Denise Janssen v City of Clear Lake Shores




The Mayor of Clear Lake Shores said repeatedly that Denise Janssen needed to be fired from the city’s police department because she  spoke out about misconduct within the ranks. The police chief said the same thing, again repeatedly. Because Janssen was a fine officer, the City’s trivial and false excuses for firing her did not ring true. Especially when compared to the serious misconduct by male officers that went relatively unpunished.

While Chief Paul Shelley was in charge of Clear Lake Shores’ Police Department he amassed a stunning record of misconduct. He was reprimanded by a state agency for helping officers cheat on a training exam, he failed to maintain an evidence log for over a decade, and he used a City credit card for multiple, substantial personal expenses. After numerous misdeeds came to light in 2011, he resigned as police chief, but kept his job as City Administrator.

Shelley hired Denise Janssen as a patrol officer in 2006. A year later, she was named Officer of the Year. In June 2010, Shelley promoted Janssen to Detective Sergeant. That year, Janssen also received a “Meritorious Service Award.” As Detective Sergeant, Janssen’s job duties included directly supervising two to five officers and reviewing the other officers’ work. She also assigned patrol duties. This was on top of her investigation duties as a Detective. Chief Kenneth Cook, who followed Shelley, testified that Janssen was an “outstanding investigator.”

Each year, the Mayor and City Council members were required to evaluate the City Administrator. Tami Perkins had recently been elected to Council and took the matter seriously. No other council member submitted a written evaluation. As part of that effort, Perkins consulted police officers. She told Janssen she was evaluating Shelley’s performance and asked if she would be willing to talk about the Chief. Janssen had mixed feelings. She got along fine with Chief Shelley, but she knew there were problems that should be addressed. So Janssen accepted Perkins’ invitation to talk, but only while off duty, because Janssen feared retaliation. The two talked several times over the next several weeks by telephone.

The most serious problem Janssen and Perkins discussed was the evidence room. Chief Shelley was solely responsible for maintaining the evidence room. Yet he ignored that responsibility, and evidence, property and weapons went missing. Janssen reported that five guns that had been entered into the evidence room were now missing.

A subsequent review substantiated Janssen’s concerns and uncovered further problems. Chief Shelley had not kept an Evidence Log for a decade. “[N]arcotics, knives, prescription pills. etc., and seven (7) guns,” were unaccounted for. While such evidence is of vital importance in a criminal prosecution, here, it was missing. Shelly suffered no adverse consequences for this dereliction of duty.

Janssen also reported Shelley’s habit of using the City’s credit card for personal purchases. Again, a subsequent audit proved Janssen’s concerns were on the mark. The report confirmed a number of occasions when Shelley used the City’s credit card to purchase “significant” amounts of consumer goods. There was no evidence Shelley ever reimbursed that money. Yet Clear Lake Shores never filed criminal charges against Shelley.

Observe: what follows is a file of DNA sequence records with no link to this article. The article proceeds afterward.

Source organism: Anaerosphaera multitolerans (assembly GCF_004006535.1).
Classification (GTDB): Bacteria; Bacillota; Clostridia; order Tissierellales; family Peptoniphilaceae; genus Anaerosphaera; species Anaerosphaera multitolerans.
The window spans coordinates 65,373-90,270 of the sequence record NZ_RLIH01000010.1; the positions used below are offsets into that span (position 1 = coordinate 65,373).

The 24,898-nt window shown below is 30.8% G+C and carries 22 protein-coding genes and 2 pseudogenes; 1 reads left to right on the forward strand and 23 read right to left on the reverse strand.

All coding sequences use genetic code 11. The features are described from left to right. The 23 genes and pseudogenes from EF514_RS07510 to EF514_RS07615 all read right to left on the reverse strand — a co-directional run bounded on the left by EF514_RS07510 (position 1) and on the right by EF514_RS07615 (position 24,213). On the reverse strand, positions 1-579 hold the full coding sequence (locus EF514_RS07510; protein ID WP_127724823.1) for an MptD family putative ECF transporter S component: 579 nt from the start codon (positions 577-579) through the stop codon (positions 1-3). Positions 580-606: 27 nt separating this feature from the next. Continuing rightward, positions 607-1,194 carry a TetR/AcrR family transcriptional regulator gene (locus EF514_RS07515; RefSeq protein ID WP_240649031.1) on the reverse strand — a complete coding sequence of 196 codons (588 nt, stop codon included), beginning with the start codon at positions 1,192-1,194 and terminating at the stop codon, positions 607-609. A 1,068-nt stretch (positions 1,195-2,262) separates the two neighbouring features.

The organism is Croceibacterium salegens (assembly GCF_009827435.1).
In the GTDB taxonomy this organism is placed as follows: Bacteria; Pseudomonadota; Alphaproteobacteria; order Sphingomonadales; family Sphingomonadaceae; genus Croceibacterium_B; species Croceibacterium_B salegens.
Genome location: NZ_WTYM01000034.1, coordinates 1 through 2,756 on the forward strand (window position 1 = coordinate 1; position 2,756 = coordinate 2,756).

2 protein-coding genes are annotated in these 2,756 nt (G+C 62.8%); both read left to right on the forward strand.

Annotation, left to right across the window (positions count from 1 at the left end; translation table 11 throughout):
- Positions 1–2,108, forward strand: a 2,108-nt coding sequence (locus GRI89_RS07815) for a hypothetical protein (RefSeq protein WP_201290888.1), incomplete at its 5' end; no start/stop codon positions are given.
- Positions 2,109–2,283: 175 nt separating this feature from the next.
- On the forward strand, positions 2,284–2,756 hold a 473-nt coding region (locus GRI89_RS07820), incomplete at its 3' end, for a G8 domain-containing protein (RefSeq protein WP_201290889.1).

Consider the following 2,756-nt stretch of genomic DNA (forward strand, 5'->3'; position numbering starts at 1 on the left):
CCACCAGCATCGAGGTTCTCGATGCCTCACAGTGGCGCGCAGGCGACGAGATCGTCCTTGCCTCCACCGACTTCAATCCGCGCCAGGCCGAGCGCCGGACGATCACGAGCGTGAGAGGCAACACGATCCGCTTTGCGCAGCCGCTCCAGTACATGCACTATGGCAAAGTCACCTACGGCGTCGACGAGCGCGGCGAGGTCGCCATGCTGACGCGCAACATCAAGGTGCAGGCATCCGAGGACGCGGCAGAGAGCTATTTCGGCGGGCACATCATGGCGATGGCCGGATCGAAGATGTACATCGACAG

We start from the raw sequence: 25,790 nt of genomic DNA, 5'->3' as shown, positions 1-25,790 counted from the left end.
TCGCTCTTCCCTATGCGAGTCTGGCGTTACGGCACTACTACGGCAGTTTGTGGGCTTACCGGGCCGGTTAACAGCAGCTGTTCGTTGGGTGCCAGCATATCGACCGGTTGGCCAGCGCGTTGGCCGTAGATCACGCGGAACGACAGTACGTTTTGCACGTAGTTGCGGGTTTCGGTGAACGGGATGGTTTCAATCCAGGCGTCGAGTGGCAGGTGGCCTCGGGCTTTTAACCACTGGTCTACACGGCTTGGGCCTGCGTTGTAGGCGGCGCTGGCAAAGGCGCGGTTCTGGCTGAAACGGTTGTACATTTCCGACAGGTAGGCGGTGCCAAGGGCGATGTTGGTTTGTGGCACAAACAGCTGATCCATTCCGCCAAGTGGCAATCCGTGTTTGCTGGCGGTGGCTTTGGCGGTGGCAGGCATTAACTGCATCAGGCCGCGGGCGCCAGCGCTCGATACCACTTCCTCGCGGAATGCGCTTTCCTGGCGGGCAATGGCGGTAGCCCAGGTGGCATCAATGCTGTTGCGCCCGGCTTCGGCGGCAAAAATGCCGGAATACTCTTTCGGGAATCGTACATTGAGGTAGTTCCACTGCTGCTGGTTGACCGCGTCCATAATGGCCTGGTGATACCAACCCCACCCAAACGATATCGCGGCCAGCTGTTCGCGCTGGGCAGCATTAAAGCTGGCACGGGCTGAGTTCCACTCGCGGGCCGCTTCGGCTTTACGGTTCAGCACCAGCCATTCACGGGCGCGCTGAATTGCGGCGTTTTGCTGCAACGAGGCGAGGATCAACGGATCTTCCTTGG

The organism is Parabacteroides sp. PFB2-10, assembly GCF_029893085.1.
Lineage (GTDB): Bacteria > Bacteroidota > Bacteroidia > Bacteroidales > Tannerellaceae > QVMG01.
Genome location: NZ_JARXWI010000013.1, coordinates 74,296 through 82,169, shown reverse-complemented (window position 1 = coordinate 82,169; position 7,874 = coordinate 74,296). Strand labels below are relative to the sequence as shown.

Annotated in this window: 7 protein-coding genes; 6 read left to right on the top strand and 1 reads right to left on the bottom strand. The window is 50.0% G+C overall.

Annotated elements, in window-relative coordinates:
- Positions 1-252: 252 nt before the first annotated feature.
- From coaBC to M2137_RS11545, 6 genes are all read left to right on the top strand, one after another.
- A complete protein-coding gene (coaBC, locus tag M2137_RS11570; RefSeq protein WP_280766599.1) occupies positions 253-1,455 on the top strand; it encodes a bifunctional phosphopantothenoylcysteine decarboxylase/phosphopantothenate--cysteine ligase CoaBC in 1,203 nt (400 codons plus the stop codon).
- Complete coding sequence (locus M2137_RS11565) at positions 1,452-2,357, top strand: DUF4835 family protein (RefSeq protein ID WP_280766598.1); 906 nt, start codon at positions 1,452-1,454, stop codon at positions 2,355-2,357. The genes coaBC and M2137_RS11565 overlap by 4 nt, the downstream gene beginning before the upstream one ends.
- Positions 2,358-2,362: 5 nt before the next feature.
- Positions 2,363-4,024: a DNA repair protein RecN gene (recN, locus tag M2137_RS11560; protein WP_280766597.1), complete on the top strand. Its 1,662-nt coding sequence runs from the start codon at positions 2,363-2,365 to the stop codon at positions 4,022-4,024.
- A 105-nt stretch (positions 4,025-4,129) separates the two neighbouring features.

On June 21, 2011, Perkins shared the officers’ concerns with the Council though Mayor Johnson tried unsuccessfully to keep this topic off the agenda.

Chief Shelley was immediately willing to resign his position as chief, but only after getting a new employment contract as City Administrator. Assistant Chief Kenny Cook was named Interim Chief. Mayor Johnson pursued criminal charges against Perkins and the other council members who agreed to place Shelley’s evaluation on the June 21st agenda: Arline Laughter and Jackie Fuller.

On April 9, 2012, the City’s retaliatory intent became clear. Mayor Johnson approached an officer in his patrol car and the following exchange occurred:

I call Kenny every time and say ‘What do you want me to do?’ …  If you’re a cop, what you’ve gotta do is to  stay completely neutral. … about Denise gettin’ on Tami’s side, she’s gonna lose her ass. … [inaudible] that’s fuckin’ with me and you don’t want to fuck with me … They think they run things – they do not run things … Tami, she thought Tami was going to be running everything. Tami ain’t doin’ shit. I’m the Mayor … That’s why you stay neutral.

At Cook’s next appearance before council, Mayor Johnson and Shelley announced that Janssen had to go.

On December 20, 2012, Cook suspended Janssen “pending the outcome of an investigation.” Two days later, Cook gave Janssen a written complaint with several allegations but no supporting evidence or witness statements. Janssen was instructed to respond in writing by December 26, and she did. By that time, Chief Cook admits he had already decided to fire her.

Two days later, after talking with Shelley and Mayor Johnson, Cook handed her a termination letter filled with bogus, petty reasons to fire a talented officer.

After Cook fired Janssen, male officers committed serious misconduct, with little or no consequences. One male officer (1) used inappropriate language towards a female co-worker and received oral counseling; (2) got a three-day suspension without pay after he left the scene of an accident at a bar after having some beers (he peeled out, hit a parked car, then hit that car some more), tried to intimidate the citizen by flashing his badge, and failed to report the accident to HPD; and (3) accidentally discharged his weapon while cleaning it, shooting a bullet into his neighbor’s apartment and received no punishment.

Butler & Harris proudly brought a lawsuit against Clear Lake Shores alleging gender discrimination and retaliation in violation of the First Amendment of the United States’ Constitution.